Asphalt Paving Process: From Demolition to a New Driveway
For over the 30 Years William Stanley & Sons Paving Contractors has provided both residential and commercial property owners in the Portland area with new, environmentally friendly pristine driveways. Our passion is paving and we take pride in the high quality of work we deliver with a detailed oriented paving process. Here is a step by step overview of the driveway installation process – from demolition to smooth new asphalt pavement.
Step 1. Demolition and Removal
The first step in the asphalt installation process involves removing the existing pavement surface.
- Using heavy equipment we completely remove the old surface, whether it be concrete or asphalt. The surface will need to be completely clear with no grease or oil stains.
- The debris and old asphalt is removed and recycled. Homeowners love that fact that William Stanley & Sons adheres environmentally friendly procedures and practices. Nearly 100% of the old asphalt can be recycled into strong new durable asphalt.
Step 2. Grading the Slope
Grading ensures proper water drainage is achieved, preventing the driveway from collapsing.
- Using laser guided motion graders our specialized team grades the driveway or other surfaces to ensure that proper water runoff occurs. Water is the major cause of damage to asphalt, and if not properly graded, potholes and cracks can occur over time.
- All low spots are filled to achieve a proper level grade. William Stanley & Sons conforms to an optimal slope of 2 inches for every 10 feet. Or 2%.
Step 3. Preparing the Sub-Base
This could be the most important part of the paving process and ensures long term stability.
- Using heavy machinery such a drum roller, the soil is then compacted which supports the new pavement.
- The foundation which acts as a “frost barrier” helps reduce the damage which is a common cause of damage in the Pacific Northwest from freezing and thawing.
- If the sub-base is properly compacted and has the correct thickness the asphalt surface will provide years of durability.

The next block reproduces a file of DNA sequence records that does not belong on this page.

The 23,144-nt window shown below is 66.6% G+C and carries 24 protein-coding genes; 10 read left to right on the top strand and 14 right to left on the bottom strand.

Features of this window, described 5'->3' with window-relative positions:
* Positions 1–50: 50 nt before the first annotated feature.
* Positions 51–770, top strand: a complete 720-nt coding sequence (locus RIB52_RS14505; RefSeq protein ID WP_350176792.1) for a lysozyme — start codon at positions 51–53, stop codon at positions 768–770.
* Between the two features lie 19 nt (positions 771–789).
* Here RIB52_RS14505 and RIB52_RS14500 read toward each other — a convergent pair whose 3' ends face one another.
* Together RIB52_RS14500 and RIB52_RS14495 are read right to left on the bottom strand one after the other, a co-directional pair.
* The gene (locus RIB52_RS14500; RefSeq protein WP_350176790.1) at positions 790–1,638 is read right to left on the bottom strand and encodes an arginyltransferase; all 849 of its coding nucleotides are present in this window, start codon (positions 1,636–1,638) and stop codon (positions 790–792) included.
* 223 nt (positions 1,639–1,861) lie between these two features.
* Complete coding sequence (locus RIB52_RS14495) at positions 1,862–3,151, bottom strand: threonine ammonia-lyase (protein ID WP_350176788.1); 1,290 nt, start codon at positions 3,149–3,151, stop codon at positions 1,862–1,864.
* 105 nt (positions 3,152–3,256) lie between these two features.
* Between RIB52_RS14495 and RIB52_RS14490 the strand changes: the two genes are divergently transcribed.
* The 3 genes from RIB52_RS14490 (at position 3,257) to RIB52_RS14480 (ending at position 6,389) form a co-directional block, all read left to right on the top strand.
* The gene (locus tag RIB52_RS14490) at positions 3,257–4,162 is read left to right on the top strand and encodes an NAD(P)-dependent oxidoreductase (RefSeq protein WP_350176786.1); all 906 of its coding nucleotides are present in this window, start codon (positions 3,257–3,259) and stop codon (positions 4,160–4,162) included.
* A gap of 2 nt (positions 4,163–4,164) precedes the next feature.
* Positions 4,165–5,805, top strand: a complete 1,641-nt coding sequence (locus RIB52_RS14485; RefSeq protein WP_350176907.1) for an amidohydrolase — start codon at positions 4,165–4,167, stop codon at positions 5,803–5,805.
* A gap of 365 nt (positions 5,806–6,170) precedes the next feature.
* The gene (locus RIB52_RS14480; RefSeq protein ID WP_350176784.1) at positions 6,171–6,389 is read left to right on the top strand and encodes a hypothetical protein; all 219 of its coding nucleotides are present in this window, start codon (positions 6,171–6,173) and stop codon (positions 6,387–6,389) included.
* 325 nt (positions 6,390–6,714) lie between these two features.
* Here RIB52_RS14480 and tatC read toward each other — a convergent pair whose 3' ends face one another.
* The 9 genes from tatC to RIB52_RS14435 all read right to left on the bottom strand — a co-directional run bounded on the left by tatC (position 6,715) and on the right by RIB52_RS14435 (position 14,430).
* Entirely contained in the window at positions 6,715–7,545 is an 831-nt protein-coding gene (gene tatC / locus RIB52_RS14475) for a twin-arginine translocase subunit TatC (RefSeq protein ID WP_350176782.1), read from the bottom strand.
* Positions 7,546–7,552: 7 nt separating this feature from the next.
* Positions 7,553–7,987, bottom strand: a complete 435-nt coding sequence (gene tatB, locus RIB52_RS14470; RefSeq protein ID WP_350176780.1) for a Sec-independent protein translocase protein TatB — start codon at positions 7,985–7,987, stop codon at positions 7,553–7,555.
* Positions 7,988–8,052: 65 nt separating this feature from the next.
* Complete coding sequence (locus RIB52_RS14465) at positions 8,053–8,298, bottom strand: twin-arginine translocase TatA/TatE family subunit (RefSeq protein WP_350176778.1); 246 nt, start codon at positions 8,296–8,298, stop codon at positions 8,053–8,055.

Step 4. Cover the Base Soil with Crushed Rock
This crushed rock layer is the strength of the new asphalt surface.
- The crushed rock, which is mixed with oil creates a strong durable layer of strength for the new asphalt surface which will be applied next.
- Crucial for proper drainage, the course and jagged rock composition (usually no larger than ¾”) will then be packed into the sub-base soil.
Step 5. Install New Asphalt.
Once the supportive rock bases have been applied it’s time for the top layer of fresh smooth asphalt to be applied.
- Made with a natural hot mix of sand, hot oil, and asphalt emulsion, the new layer is mixed with a smaller ½ inch rock asphalt and finer to a temperature nearly 300 degrees Fahrenheit.
- This combination creates a shiny, jet black attractive finish to the driveway or paved surface.
Step 6. Connect to other existing driveways or walkways
Most often the new asphalt will connect to an adjacent paved surface or concrete structure such as a sidewalk. It is important that a smooth transition from the new asphalt driveway to an older connecting surface is maintained.
- To ensure that grading and water runoff occurs seamlessly we smooth over these transitions so that drivers or pedestrians don’t notice a difference.
- If transitioning from new asphalt to old asphalt a “tack coat” or pavement bonding is necessary. A thin liquid asphalt emulsion is applied to promote bonding between the two surfaces.
Step 7 Compact the new asphalt with Heavy roller
- Using a heavy duty drum roller, the final roll is applied until the asphalt is cooled off and smoothed.
- This final step ensures that there are no small bumps or irregularities left popping up through the new asphalt overlay surface.
With over 30 years of experience in asphalt paving experience, from parking lots to driveways, we are Portland’s premier paving contractors for all your paving needs.
To request an instant quote for your next paving project don’t hesitate to give us a call at 503.243.1274 or email us at firstname.lastname@example.org.